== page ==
Over Christmas, I went on my first LiveAboard trip based out of Hurghada, Egypt.
If you don’t know what LiveAboard is, you’re not alone. I had no idea what it was until my scuba instructor for my open water certification told us about it. LiveAboard is where you live aboard (duh) a vessel that takes you around to numerous scuba diving sites in your location of choice, excursions usually lasting about a week with about three dives a day.
I booked my trip not really knowing what to expect, but here are a few bits that would have made my trip a bit easier:
Although some vessels have quite a minimal dive requirement (for example, mine didn’t require any logged dives, but others my require up to 30), you might miss out on a lot of good dives if you’re not at least an advanced open water diver, which allows you to go up to 22 meters under, dive wrecks and participate in night dives.
But fret not, a lot of boats have a range of courses on your trip at little time cost to your vacation time.
I would also recommend being an enriched air diver. Apparently, it makes you less tired and you’re going to need all the energy you can get.
It is a busy time, so don’t expect to get a lot of reading or relaxing done. Scuba diving is an extreme sport and your body knows it. Here’s what a typical day looks like:
6:00: Wake-up call
6:30: Briefing and early morning dive
8:15: Breakfast and free time
10:30: Briefing and morning dive
12:30: Lunch and free time
14:30: Briefing and afternoon dive
18:00: Briefing and night dive
19:30: Dinner and free time until you decide to go to bed
I packed a bunch of cute outfits thinking of all the amazing Facebook-profile-picture-worthy snaps I was going to take on the tip. Boy, was I wrong. You’re going to want to be in cozy clothes when you’re not diving. I lived in my sweatshirt, jumper and cozy socks.
Bring your own mask, snorkel, wetsuit, dive log book, dive computer and torch. You will be doing several dives a day and although rental wetsuits are usually accommodating, you want to be as comfortable as possible. I also can’t recommend enough buying your own dive computer, even if you don’t think you’ll use it terribly often. Renting one of the week ran me £80 and a decent dive computer is only double that. A good price if you’re going to be diving even once more.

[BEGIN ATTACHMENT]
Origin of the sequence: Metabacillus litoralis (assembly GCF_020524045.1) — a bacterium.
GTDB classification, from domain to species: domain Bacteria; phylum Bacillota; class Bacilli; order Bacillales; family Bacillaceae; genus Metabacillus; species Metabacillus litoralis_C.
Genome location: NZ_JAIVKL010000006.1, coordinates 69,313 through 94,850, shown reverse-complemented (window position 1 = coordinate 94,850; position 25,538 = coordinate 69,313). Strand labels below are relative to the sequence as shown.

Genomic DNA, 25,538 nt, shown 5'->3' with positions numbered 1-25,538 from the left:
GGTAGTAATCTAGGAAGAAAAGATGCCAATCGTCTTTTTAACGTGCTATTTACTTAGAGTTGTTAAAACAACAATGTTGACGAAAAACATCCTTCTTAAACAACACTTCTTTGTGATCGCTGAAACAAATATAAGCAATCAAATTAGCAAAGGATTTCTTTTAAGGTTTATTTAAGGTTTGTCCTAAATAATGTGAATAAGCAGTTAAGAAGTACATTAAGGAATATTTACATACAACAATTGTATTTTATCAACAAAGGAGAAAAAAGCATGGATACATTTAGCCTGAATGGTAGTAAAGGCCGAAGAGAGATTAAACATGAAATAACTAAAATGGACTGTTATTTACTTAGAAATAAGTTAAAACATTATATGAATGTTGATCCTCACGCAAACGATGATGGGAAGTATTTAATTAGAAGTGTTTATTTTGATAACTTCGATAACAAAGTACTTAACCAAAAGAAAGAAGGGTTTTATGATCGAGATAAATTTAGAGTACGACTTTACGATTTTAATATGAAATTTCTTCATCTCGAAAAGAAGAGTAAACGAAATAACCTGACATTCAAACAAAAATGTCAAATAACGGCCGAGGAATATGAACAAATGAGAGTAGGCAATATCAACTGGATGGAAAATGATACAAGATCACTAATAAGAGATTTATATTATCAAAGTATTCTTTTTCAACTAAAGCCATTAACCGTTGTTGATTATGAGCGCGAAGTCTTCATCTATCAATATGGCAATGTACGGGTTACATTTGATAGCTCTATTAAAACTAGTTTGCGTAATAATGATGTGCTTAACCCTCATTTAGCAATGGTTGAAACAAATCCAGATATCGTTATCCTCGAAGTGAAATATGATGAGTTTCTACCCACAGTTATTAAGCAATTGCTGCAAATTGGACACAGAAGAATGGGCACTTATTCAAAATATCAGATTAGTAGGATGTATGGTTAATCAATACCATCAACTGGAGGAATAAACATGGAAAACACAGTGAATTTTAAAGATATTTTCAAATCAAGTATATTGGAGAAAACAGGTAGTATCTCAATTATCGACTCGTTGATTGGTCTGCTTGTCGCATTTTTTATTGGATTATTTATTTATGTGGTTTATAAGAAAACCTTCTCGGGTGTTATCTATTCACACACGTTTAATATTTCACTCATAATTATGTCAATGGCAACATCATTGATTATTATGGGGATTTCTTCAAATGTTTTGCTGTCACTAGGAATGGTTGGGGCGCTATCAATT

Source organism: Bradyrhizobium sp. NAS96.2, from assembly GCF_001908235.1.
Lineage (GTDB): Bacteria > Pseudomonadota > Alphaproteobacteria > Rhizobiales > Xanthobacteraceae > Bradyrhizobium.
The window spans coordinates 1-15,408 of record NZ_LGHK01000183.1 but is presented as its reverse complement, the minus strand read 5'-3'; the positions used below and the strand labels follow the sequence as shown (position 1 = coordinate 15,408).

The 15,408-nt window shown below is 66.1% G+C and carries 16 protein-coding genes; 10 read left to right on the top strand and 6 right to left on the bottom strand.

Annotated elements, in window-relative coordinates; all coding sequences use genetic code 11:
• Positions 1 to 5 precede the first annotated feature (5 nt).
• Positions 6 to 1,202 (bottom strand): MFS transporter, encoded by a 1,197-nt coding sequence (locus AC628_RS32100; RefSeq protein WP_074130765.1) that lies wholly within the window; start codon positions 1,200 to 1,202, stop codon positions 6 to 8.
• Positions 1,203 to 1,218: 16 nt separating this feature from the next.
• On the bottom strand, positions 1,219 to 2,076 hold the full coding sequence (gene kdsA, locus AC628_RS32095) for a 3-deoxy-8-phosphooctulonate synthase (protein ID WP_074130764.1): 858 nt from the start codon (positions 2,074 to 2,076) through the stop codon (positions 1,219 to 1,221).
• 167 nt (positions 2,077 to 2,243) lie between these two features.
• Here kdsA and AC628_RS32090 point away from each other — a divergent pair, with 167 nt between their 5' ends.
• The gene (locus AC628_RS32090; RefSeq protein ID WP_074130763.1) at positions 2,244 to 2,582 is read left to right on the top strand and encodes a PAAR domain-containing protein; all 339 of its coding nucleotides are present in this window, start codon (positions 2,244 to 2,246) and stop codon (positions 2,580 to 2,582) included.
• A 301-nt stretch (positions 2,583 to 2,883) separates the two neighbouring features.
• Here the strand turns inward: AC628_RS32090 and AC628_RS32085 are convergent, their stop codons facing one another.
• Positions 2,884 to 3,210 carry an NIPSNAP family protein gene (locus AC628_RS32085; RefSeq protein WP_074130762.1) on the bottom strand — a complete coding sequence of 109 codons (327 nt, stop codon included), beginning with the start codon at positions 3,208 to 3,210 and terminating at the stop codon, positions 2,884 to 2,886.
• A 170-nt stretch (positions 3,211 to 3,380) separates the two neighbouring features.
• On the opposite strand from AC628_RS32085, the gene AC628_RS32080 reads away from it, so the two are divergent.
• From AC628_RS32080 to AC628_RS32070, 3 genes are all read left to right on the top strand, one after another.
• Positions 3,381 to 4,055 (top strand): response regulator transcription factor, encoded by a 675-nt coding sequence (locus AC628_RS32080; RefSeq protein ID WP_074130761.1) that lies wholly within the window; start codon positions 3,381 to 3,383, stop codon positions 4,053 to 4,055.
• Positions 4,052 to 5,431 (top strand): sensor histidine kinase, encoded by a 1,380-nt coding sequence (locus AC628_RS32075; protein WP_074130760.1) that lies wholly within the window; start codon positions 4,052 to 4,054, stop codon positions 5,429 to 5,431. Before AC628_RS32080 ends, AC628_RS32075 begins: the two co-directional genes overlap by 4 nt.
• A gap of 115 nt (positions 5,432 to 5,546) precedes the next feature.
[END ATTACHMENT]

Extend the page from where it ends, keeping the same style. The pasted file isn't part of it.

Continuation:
You will also want to bring several swimsuits. Three was about right for me, but four would have been especially comfortable. I like changing out of my swimsuit and into dry clothes between dives.
Although the company my advertise it, don’t expect to always have WiFi. You’re in the middle of the ocean, for Pete’s sake!
You are expected to tip both the dive guides and the crew about £50 each at the end of the trip.
This might be included in booking information, but if not, make sure any dietary restrictions are known. Although they were quite accommodating to my vegetarian diet, other specialty diets such as veganism may not be as well known.
Make sure you give yourself at least 18 hours between your last dive and your return flight. You can ask your tour company what time of the day the last dive will be and book accordingly.
There will be one or two fellow passengers that you’ll just fucking hate…
… but there will also be a few people that you’ll really connect with, and that makes sharing the experience worth it! Connect digitally with these people afterwards (e-mail, Facebook, etc.) to share pictures and memories!
Lastly, you’ll want to do it again as soon as possible once you get a taste for it. It’s an unforgettable experience!
Me and Pri attempting to take a photo together
Me and Jon
Me and dolphins!
Mojitos and sun before my flight
Another dive boat lit up by the colorful sunset
Take it easy, will ya?
Candid of me on the zodiac!
Pri and myself, looking as beautiful as ever
Scuba gear area on the boat